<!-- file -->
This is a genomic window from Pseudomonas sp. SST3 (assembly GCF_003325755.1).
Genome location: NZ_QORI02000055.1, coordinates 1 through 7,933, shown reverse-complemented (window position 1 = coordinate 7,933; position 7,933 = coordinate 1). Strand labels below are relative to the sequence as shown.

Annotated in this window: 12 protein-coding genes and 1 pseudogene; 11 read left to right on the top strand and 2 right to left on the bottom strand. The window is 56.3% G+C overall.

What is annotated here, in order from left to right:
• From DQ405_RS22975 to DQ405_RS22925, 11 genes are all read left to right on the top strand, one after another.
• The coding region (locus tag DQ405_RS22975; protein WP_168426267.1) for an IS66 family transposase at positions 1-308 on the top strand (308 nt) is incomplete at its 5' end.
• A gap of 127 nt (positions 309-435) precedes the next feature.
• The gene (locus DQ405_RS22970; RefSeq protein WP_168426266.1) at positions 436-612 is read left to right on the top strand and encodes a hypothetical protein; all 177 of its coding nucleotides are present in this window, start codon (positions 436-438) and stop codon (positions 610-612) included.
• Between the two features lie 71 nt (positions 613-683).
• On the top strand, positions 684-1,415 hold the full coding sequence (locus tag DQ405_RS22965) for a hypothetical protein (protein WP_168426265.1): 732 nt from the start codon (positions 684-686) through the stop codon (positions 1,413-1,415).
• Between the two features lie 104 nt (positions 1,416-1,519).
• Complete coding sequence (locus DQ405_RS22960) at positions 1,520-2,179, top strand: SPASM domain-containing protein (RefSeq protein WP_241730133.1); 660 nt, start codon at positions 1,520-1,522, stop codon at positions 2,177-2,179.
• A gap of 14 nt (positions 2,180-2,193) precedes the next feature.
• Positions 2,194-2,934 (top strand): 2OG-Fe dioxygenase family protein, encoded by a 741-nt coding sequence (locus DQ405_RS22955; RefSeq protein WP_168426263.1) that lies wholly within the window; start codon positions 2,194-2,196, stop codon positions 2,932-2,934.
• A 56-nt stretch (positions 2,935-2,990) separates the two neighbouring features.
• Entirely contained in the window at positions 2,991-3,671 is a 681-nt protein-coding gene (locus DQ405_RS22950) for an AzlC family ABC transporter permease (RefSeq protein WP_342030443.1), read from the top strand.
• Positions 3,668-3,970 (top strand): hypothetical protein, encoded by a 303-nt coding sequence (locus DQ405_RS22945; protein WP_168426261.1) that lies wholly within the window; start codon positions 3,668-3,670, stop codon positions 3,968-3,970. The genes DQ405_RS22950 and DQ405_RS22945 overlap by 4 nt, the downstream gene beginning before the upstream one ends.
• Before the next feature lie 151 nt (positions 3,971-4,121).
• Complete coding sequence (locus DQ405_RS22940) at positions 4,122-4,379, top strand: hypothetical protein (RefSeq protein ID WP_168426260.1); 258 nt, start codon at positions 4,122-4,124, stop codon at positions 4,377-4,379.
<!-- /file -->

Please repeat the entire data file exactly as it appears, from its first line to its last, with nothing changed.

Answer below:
This is a genomic window from Pseudomonas sp. SST3 (assembly GCF_003325755.1).
Genome location: NZ_QORI02000055.1, coordinates 1 through 7,933, shown reverse-complemented (window position 1 = coordinate 7,933; position 7,933 = coordinate 1). Strand labels below are relative to the sequence as shown.

Annotated in this window: 12 protein-coding genes and 1 pseudogene; 11 read left to right on the top strand and 2 right to left on the bottom strand. The window is 56.3% G+C overall.

What is annotated here, in order from left to right:
• From DQ405_RS22975 to DQ405_RS22925, 11 genes are all read left to right on the top strand, one after another.
• The coding region (locus tag DQ405_RS22975; protein WP_168426267.1) for an IS66 family transposase at positions 1-308 on the top strand (308 nt) is incomplete at its 5' end.
• A gap of 127 nt (positions 309-435) precedes the next feature.
• The gene (locus DQ405_RS22970; RefSeq protein WP_168426266.1) at positions 436-612 is read left to right on the top strand and encodes a hypothetical protein; all 177 of its coding nucleotides are present in this window, start codon (positions 436-438) and stop codon (positions 610-612) included.
• Between the two features lie 71 nt (positions 613-683).
• On the top strand, positions 684-1,415 hold the full coding sequence (locus tag DQ405_RS22965) for a hypothetical protein (protein WP_168426265.1): 732 nt from the start codon (positions 684-686) through the stop codon (positions 1,413-1,415).
• Between the two features lie 104 nt (positions 1,416-1,519).
• Complete coding sequence (locus DQ405_RS22960) at positions 1,520-2,179, top strand: SPASM domain-containing protein (RefSeq protein WP_241730133.1); 660 nt, start codon at positions 1,520-1,522, stop codon at positions 2,177-2,179.
• A gap of 14 nt (positions 2,180-2,193) precedes the next feature.
• Positions 2,194-2,934 (top strand): 2OG-Fe dioxygenase family protein, encoded by a 741-nt coding sequence (locus DQ405_RS22955; RefSeq protein WP_168426263.1) that lies wholly within the window; start codon positions 2,194-2,196, stop codon positions 2,932-2,934.
• A 56-nt stretch (positions 2,935-2,990) separates the two neighbouring features.
• Entirely contained in the window at positions 2,991-3,671 is a 681-nt protein-coding gene (locus DQ405_RS22950) for an AzlC family ABC transporter permease (RefSeq protein WP_342030443.1), read from the top strand.
• Positions 3,668-3,970 (top strand): hypothetical protein, encoded by a 303-nt coding sequence (locus DQ405_RS22945; protein WP_168426261.1) that lies wholly within the window; start codon positions 3,668-3,670, stop codon positions 3,968-3,970. The genes DQ405_RS22950 and DQ405_RS22945 overlap by 4 nt, the downstream gene beginning before the upstream one ends.
• Before the next feature lie 151 nt (positions 3,971-4,121).
• Complete coding sequence (locus DQ405_RS22940) at positions 4,122-4,379, top strand: hypothetical protein (RefSeq protein ID WP_168426260.1); 258 nt, start codon at positions 4,122-4,124, stop codon at positions 4,377-4,379.